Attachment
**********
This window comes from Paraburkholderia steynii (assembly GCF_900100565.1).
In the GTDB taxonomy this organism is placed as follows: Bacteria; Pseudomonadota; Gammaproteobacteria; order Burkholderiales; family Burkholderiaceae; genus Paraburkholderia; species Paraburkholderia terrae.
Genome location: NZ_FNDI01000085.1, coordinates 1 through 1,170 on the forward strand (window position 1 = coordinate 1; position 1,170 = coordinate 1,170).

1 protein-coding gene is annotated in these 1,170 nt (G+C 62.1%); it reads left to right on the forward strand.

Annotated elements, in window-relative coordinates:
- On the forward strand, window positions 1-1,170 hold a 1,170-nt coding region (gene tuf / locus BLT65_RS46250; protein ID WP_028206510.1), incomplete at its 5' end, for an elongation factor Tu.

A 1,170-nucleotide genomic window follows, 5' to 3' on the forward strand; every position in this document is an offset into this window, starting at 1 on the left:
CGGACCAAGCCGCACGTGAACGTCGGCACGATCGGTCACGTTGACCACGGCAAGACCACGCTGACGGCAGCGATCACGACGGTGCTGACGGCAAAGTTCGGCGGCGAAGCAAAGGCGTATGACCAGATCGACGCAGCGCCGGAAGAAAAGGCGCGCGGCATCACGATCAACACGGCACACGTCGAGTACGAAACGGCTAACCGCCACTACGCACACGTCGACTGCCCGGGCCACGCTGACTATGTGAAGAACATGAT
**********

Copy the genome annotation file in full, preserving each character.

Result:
This window comes from Paraburkholderia steynii (assembly GCF_900100565.1).
In the GTDB taxonomy this organism is placed as follows: Bacteria; Pseudomonadota; Gammaproteobacteria; order Burkholderiales; family Burkholderiaceae; genus Paraburkholderia; species Paraburkholderia terrae.
Genome location: NZ_FNDI01000085.1, coordinates 1 through 1,170 on the forward strand (window position 1 = coordinate 1; position 1,170 = coordinate 1,170).

1 protein-coding gene is annotated in these 1,170 nt (G+C 62.1%); it reads left to right on the forward strand.

Annotated elements, in window-relative coordinates:
- On the forward strand, window positions 1-1,170 hold a 1,170-nt coding region (gene tuf / locus BLT65_RS46250; protein ID WP_028206510.1), incomplete at its 5' end, for an elongation factor Tu.

A 1,170-nucleotide genomic window follows, 5' to 3' on the forward strand; every position in this document is an offset into this window, starting at 1 on the left:
CGGACCAAGCCGCACGTGAACGTCGGCACGATCGGTCACGTTGACCACGGCAAGACCACGCTGACGGCAGCGATCACGACGGTGCTGACGGCAAAGTTCGGCGGCGAAGCAAAGGCGTATGACCAGATCGACGCAGCGCCGGAAGAAAAGGCGCGCGGCATCACGATCAACACGGCACACGTCGAGTACGAAACGGCTAACCGCCACTACGCACACGTCGACTGCCCGGGCCACGCTGACTATGTGAAGAACATGAT